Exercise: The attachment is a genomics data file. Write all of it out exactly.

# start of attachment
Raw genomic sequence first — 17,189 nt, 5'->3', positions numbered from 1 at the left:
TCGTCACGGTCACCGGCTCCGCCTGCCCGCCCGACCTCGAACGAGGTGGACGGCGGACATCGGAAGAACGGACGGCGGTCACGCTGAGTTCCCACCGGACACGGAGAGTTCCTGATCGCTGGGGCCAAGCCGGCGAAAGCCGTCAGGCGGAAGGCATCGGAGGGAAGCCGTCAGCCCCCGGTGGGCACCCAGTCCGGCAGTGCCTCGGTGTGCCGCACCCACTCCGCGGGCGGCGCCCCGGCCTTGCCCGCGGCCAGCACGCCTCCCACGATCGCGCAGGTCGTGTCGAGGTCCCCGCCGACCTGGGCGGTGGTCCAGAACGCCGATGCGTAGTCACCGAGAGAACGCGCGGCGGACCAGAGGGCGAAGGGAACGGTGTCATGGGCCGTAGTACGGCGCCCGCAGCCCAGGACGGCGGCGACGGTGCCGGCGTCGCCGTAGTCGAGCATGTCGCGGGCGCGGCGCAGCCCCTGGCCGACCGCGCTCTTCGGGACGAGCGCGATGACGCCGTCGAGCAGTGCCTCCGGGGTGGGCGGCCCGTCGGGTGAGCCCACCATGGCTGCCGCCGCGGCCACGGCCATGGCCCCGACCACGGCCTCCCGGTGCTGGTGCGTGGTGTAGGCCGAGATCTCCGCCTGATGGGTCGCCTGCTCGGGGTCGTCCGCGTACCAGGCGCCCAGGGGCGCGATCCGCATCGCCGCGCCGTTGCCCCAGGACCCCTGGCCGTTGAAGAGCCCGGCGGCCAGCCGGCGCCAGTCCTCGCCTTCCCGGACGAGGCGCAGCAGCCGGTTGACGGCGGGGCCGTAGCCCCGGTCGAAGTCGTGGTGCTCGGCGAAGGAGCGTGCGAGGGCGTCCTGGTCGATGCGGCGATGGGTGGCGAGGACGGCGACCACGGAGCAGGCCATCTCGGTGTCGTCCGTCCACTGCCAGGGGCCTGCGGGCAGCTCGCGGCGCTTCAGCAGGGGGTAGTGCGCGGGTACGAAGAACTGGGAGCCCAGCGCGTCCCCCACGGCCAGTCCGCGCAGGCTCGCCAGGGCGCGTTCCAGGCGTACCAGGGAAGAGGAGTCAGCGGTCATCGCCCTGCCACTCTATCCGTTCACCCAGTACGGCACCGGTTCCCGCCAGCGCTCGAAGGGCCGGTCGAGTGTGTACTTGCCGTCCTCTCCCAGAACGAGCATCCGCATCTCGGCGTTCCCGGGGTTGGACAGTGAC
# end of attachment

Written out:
Raw genomic sequence first — 17,189 nt, 5'->3', positions numbered from 1 at the left:
TCGTCACGGTCACCGGCTCCGCCTGCCCGCCCGACCTCGAACGAGGTGGACGGCGGACATCGGAAGAACGGACGGCGGTCACGCTGAGTTCCCACCGGACACGGAGAGTTCCTGATCGCTGGGGCCAAGCCGGCGAAAGCCGTCAGGCGGAAGGCATCGGAGGGAAGCCGTCAGCCCCCGGTGGGCACCCAGTCCGGCAGTGCCTCGGTGTGCCGCACCCACTCCGCGGGCGGCGCCCCGGCCTTGCCCGCGGCCAGCACGCCTCCCACGATCGCGCAGGTCGTGTCGAGGTCCCCGCCGACCTGGGCGGTGGTCCAGAACGCCGATGCGTAGTCACCGAGAGAACGCGCGGCGGACCAGAGGGCGAAGGGAACGGTGTCATGGGCCGTAGTACGGCGCCCGCAGCCCAGGACGGCGGCGACGGTGCCGGCGTCGCCGTAGTCGAGCATGTCGCGGGCGCGGCGCAGCCCCTGGCCGACCGCGCTCTTCGGGACGAGCGCGATGACGCCGTCGAGCAGTGCCTCCGGGGTGGGCGGCCCGTCGGGTGAGCCCACCATGGCTGCCGCCGCGGCCACGGCCATGGCCCCGACCACGGCCTCCCGGTGCTGGTGCGTGGTGTAGGCCGAGATCTCCGCCTGATGGGTCGCCTGCTCGGGGTCGTCCGCGTACCAGGCGCCCAGGGGCGCGATCCGCATCGCCGCGCCGTTGCCCCAGGACCCCTGGCCGTTGAAGAGCCCGGCGGCCAGCCGGCGCCAGTCCTCGCCTTCCCGGACGAGGCGCAGCAGCCGGTTGACGGCGGGGCCGTAGCCCCGGTCGAAGTCGTGGTGCTCGGCGAAGGAGCGTGCGAGGGCGTCCTGGTCGATGCGGCGATGGGTGGCGAGGACGGCGACCACGGAGCAGGCCATCTCGGTGTCGTCCGTCCACTGCCAGGGGCCTGCGGGCAGCTCGCGGCGCTTCAGCAGGGGGTAGTGCGCGGGTACGAAGAACTGGGAGCCCAGCGCGTCCCCCACGGCCAGTCCGCGCAGGCTCGCCAGGGCGCGTTCCAGGCGTACCAGGGAAGAGGAGTCAGCGGTCATCGCCCTGCCACTCTATCCGTTCACCCAGTACGGCACCGGTTCCCGCCAGCGCTCGAAGGGCCGGTCGAGTGTGTACTTGCCGTCCTCTCCCAGAACGAGCATCCGCATCTCGGCGTTCCCGGGGTTGGACAGTGAC